Analysis: The small details that make a huge difference in winning the aerial battle

Professional performance analyst Eoin Toolan examines the contests in the air in this Six Nations.

A KEY STATISTIC from Round 3 of the Six Nations was that winning teams kicked more than their opponents.

France (40), Scotland (26) and England (24) all had various degrees of success utilising their kicking game whether that be by scoring tries, controlling field position or applying pressure in the air.

There are multiple facets to dissect when analysing a team’s kicking strategy but for the purposes of this article we will take a look at the aerial contest and the key components to winning the battle in the air.


This is a commonly used term in the modern game and is a vital form of protection for the receiving catcher. Ultimately, if the kick is accurate with the required hang time (3.5 to 4 seconds) and distance (22 to 28 metres) then the advantage is generally with the chasing player as they will have momentum on their side whereas the receiver will more often than not be in a relatively stationary position.

Escorts are therefore required to compromise the chaser’s momentum into the catch and deny them direct access to the receiver.

uk-england-and-ireland-guinness-six-nations Johnny May and Jordan Larmour compete in the air. SIPA USA / PA Images SIPA USA / PA Images / PA Images

Generally, on a contestable kick it will be the edge defenders – outside centres and wingers – who will be charged with identifying the primary kick-chaser and performing the escort.

By law, the retreating player cannot change their line of running when working back towards their catcher, which despite being inconsistently refereed, has caused an adjustment in how the escort is now performed.

Rather than sprinting back shoulder-to-shoulder with the chaser and essentially trying to run them off the road, there is more of a subtle art to proceedings which requires the escort to become a shield and serve as a blocker directly in front of their catcher.

There are three key factors to this escorting policy: 

  1. Sight the ball off the kicker’s foot to have an understanding of where the landing zone will be and direct their line of running to this position.
  2. Focus on the receiver to get an accurate indication of where the ball is going to land so that they can execute the shield accurately.
  3. Scan for the primary chaser to understand which direction the chaser will be coming from whether it be on their inside or outside shoulder.

If performed well, the receiving catcher should have one or two blockers directly in front of where they jump for the ball which should deny the kick-chaser access to the contest.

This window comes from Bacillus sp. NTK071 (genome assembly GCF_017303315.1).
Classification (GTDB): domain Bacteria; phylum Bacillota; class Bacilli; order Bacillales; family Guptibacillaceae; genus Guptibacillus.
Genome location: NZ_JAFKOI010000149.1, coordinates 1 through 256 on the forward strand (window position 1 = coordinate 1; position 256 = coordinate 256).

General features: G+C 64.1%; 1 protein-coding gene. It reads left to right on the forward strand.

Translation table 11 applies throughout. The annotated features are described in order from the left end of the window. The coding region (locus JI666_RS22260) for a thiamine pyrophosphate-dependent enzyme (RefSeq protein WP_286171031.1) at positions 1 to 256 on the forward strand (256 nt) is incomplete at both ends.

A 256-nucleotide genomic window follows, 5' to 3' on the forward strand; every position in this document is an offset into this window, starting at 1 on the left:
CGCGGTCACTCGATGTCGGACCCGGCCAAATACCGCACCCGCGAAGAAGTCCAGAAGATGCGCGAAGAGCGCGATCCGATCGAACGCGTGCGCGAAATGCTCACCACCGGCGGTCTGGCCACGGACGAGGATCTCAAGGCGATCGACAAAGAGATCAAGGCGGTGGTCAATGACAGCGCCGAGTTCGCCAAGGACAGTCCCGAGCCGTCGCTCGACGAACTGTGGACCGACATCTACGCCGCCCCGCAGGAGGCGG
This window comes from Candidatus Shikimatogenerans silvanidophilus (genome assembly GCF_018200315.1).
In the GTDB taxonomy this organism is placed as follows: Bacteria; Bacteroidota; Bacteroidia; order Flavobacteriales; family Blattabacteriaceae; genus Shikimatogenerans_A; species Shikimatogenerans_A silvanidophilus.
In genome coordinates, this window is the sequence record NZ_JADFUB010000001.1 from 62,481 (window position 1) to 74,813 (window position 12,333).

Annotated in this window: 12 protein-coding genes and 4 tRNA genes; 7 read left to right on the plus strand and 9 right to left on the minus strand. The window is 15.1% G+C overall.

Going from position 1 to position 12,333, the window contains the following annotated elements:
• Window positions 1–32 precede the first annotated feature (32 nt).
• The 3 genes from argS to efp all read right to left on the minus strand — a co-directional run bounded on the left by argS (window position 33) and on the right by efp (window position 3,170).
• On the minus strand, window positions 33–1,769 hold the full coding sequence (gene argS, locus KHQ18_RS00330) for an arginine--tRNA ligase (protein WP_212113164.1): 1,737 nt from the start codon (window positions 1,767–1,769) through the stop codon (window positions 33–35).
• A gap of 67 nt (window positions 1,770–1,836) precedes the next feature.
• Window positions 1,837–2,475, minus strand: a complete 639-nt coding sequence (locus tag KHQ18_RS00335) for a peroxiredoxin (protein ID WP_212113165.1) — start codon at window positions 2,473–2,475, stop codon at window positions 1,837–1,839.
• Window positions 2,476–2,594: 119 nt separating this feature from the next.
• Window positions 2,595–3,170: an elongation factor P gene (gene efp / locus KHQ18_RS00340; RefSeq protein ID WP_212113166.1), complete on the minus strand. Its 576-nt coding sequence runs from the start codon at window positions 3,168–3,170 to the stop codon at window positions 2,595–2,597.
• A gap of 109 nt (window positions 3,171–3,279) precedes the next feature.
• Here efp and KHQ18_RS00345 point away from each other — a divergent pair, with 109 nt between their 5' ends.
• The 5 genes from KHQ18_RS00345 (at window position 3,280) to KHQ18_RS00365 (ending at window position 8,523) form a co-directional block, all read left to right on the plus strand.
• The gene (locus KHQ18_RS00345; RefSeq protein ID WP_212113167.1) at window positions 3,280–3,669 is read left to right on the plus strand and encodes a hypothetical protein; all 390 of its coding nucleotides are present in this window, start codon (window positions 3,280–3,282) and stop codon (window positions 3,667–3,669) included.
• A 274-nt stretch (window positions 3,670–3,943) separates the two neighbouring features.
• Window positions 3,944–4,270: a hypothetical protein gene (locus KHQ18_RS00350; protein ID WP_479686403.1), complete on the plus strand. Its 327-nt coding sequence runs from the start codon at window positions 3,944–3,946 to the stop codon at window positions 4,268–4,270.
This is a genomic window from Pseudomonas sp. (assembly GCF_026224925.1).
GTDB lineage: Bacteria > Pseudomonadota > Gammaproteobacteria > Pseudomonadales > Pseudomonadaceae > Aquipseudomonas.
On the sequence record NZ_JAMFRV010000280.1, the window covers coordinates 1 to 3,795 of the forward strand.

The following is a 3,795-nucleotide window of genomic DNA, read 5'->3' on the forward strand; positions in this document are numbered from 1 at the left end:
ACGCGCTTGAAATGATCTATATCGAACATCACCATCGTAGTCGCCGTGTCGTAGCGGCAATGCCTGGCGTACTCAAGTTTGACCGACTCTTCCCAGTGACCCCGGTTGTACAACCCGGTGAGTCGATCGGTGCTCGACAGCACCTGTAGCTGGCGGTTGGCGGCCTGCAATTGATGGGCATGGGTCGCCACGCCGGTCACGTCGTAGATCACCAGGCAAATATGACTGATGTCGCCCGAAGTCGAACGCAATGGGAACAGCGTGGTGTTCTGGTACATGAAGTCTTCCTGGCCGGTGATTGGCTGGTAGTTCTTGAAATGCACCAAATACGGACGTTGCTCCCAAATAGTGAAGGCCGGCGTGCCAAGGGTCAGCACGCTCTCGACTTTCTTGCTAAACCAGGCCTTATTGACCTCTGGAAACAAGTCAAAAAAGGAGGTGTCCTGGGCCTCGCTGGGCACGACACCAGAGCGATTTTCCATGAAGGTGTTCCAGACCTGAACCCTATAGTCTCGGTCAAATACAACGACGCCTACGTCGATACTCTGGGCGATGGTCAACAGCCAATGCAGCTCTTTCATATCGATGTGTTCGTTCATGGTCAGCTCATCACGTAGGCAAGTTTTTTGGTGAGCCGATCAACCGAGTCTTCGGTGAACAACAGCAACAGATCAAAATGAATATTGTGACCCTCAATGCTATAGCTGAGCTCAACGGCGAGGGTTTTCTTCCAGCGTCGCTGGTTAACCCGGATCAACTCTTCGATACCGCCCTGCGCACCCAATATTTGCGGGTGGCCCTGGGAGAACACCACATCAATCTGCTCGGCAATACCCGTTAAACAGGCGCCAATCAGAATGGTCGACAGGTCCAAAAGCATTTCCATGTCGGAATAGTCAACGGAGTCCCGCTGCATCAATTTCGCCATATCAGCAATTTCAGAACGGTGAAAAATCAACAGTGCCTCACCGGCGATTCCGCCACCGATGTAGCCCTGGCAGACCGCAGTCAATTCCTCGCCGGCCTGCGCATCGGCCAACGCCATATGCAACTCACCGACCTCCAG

England undoubtedly got the upper hand against Ireland in this area at Twickenham on Sunday and there are two contrasting images that illustrate this.

The first comes from an Owen Farrell catch in backfield off a Ross Byrne kick. While the kick doesn’t have the required hang time or distance to make it an aerial contest for the chasing Keith Earls, its proximity to the touchline potentially puts Farrell in a compromised position.

Picture 1

As highlighted above, Elliot Daly is charged with escorting duties on Earls and performs them exceptionally well, executing the three key factors outlined above and crucially providing his captain with enough protection to prevent Earls from landing a dominant tackle and forcing an Irish lineout.


[Click here if you cannot view the clip above]

In contrast, much of England’s early momentum in the game came through Ireland’s inability to effectively escort, allowing the likes of Jonny May, Manu Tuilagi and Daly direct access to Irish catchers.

In the opening two minutes, George Ford launched two accurate bombs, both of which England won back.

The second aerial contest is displayed below and shows that May has beaten the Irish escorts to the landing zone and is about to have a one-on-one battle with Jordan Larmour in the air.

Picture 1

Jacob Stockdale initially sights the kick from Ford and then Larmour’s first movement forward, but then seems to have a moment of hesitation, perhaps unsure if the fullback or the retreating Robbie Henshaw is going to take the catch.

Crucially, Stockdale fails to identify May as the primary kick-chaser and provides a running line to the catch via his inside shoulder which proves fatal. We will touch on the details of the aerial contest itself a little later in the article.


[Click here if you cannot view the clip above]

France’s kicking game was a catalyst in their first win over Wales in Cardiff for 10 years. Their opening try came from a contestable kick and it is a great illustration of a failed escort and the impact it can have on the game.

In this instance, it is Leigh Halfpenny – who has excellent aerial skills – in the backfield for Wales, with Nick Tompkins and Josh Adams as his escorts in the frontline. As Romain Ntamack executes the kick, both Virimi Vakatawa and Teddy Thomas are loaded to chase.

Tompkins reacts well and initiates the escorting process working hard back to his catcher, aware of the threat of Vakatawa. Adams does likewise, however he crucially fails to identify Thomas and takes an inside line to block Vakatawa which allows the Racing 92 winger contest in the air with Halfpenny, as we see below.


[Click here if you cannot view the clip above]

While the Welsh fullback is technically in a great position to execute the catch, with no blocker in front of him, Thomas is able to impact the collision with an outstretched arm and forces a knock-on into the hands of the on-rushing Anthony Bouthier, who scores the opening try for France.

Had Adams identified his opposite winger earlier, he could have kept Thomas on his outside shoulder which would have provided Halfpenny with sufficient protection.

Picture 1

Unfortunately for Wales, Adams and Tompkins end up double-jobbing on Vakatawa, all of which highlights the small margins of international rugby and the importance of small details such as escorting.

Winning the space